Research and innovation can be a hard road, but engineer Nick Holonyak saw a light at the end of the tunnel. A light-emitting diode, to be exact. Holonyak built the first LED bulb in 1962 while working as a researcher for General Electric Company.
LED bulbs have been used for over a decade in electronic billboards, traffic lights and in automobiles and they’ve steadily been used to replace incandescent light bulbs, which have been used for more than a century.
Incandescent light bulbs lose up to 90 percent of their electricity as heat, converting only about 10 percent into light. Compared to traditional bulbs, LEDs draw less electricity and last years longer.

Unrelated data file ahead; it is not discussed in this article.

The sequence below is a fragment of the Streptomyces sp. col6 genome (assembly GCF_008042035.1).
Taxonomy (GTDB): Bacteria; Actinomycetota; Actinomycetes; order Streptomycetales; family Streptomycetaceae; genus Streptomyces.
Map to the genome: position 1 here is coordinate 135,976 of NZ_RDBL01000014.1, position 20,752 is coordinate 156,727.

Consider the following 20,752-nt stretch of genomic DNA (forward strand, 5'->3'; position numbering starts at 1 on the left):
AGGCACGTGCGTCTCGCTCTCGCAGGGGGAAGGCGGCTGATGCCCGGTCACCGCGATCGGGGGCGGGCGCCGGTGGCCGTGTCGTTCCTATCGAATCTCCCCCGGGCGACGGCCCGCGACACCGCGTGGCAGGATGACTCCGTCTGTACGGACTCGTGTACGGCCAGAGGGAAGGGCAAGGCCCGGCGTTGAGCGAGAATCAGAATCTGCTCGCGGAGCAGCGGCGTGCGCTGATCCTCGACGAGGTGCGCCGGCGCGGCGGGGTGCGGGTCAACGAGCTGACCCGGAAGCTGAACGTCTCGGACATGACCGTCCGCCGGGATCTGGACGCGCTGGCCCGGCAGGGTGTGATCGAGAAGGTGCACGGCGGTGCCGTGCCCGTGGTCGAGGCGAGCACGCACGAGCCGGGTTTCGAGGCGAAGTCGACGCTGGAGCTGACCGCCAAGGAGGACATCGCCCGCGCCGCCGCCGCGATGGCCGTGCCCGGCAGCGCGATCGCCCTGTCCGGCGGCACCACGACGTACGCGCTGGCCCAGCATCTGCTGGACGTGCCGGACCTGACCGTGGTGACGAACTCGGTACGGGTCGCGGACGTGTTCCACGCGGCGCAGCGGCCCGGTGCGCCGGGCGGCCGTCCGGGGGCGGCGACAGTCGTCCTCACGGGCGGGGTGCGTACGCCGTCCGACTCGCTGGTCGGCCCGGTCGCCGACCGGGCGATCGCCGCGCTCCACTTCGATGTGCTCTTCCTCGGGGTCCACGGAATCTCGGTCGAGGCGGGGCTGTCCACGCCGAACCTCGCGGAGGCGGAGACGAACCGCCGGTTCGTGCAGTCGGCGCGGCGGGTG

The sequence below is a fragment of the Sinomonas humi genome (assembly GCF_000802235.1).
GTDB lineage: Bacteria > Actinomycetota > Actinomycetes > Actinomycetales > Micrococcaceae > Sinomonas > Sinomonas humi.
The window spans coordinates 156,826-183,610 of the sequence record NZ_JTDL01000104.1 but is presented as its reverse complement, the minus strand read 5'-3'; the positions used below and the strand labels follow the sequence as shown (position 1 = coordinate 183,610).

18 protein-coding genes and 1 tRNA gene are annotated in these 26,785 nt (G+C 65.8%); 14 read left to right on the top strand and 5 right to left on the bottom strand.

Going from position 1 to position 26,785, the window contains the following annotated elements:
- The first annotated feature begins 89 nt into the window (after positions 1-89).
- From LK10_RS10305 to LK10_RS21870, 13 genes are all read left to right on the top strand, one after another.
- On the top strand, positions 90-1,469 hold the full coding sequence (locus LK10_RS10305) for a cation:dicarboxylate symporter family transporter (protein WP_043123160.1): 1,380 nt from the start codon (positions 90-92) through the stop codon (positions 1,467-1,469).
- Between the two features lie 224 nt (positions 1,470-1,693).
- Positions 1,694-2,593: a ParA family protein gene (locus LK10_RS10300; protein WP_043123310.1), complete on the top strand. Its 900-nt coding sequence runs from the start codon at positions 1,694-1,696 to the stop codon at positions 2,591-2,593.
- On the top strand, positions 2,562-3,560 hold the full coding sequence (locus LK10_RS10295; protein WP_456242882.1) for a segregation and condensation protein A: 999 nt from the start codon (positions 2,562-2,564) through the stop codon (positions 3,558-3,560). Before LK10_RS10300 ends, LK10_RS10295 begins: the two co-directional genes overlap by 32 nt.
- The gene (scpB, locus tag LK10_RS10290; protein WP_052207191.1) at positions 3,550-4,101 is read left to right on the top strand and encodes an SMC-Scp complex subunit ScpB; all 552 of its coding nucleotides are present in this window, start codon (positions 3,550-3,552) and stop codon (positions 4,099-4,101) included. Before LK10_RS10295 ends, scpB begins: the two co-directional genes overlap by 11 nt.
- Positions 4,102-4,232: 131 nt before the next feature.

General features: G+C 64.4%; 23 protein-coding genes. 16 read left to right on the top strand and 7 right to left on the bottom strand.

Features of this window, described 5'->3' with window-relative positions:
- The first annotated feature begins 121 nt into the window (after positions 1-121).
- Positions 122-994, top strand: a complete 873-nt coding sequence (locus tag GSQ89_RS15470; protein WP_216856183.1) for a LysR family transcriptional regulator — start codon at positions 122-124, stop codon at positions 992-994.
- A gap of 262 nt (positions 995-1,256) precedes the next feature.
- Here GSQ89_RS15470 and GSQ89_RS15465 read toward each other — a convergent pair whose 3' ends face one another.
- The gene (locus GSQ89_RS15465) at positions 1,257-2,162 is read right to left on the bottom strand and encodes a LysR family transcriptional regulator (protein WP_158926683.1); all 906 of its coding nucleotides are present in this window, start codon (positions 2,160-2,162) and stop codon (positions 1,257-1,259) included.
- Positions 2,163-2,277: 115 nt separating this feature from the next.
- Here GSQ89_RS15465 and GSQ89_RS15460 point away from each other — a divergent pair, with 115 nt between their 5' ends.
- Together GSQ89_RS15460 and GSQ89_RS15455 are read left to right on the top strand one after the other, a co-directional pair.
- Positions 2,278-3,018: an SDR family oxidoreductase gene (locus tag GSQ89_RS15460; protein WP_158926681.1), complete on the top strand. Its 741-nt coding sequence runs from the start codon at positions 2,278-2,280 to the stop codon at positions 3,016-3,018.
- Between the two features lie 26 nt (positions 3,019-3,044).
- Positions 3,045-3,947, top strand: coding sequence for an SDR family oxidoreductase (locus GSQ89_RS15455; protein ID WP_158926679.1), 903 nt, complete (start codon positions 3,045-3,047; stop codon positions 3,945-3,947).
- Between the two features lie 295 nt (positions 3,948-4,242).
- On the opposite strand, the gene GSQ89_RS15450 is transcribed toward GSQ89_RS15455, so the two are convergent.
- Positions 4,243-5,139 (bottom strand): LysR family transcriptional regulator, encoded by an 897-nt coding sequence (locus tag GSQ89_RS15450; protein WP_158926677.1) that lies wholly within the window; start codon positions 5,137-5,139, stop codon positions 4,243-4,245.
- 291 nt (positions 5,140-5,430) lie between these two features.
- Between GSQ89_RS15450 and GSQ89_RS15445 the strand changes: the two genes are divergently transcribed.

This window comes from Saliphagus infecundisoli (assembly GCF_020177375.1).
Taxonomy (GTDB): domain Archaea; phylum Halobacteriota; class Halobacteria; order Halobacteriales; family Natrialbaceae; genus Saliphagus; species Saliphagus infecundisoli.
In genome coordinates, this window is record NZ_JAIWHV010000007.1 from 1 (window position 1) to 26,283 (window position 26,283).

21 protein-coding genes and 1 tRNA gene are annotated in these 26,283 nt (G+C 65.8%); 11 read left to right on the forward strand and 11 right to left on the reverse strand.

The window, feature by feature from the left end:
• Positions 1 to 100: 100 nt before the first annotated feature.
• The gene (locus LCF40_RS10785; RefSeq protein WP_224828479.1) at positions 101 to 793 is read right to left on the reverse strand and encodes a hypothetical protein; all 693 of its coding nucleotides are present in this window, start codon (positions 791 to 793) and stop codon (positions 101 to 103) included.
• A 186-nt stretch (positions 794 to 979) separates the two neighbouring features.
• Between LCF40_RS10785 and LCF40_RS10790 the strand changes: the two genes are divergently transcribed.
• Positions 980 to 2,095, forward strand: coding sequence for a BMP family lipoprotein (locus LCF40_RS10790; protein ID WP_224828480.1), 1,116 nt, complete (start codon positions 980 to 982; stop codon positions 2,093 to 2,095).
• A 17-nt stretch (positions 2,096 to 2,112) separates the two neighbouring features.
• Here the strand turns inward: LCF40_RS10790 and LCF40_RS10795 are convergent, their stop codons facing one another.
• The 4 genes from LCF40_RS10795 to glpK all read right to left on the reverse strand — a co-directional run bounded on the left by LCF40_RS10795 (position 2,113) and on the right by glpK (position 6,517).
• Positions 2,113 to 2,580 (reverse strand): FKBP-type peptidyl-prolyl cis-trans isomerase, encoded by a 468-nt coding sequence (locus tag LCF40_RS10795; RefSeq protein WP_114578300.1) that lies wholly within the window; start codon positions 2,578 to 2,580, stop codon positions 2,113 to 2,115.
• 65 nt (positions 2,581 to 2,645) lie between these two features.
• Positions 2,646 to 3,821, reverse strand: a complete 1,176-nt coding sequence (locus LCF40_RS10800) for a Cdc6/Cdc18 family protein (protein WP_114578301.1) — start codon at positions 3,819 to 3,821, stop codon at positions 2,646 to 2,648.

Despite having his name “up in lights,” Holonyak remains humble.
In the 2012 issue of “Resonance,” an alumni magazine for University of Illinois, Holonyak said, “I feel privileged to have contributed a piece at the start of all this, to an ultimate lamp, and to have had a core of talented students following me and leading the field in making high-brightness LEDs.”
By Rachel Warren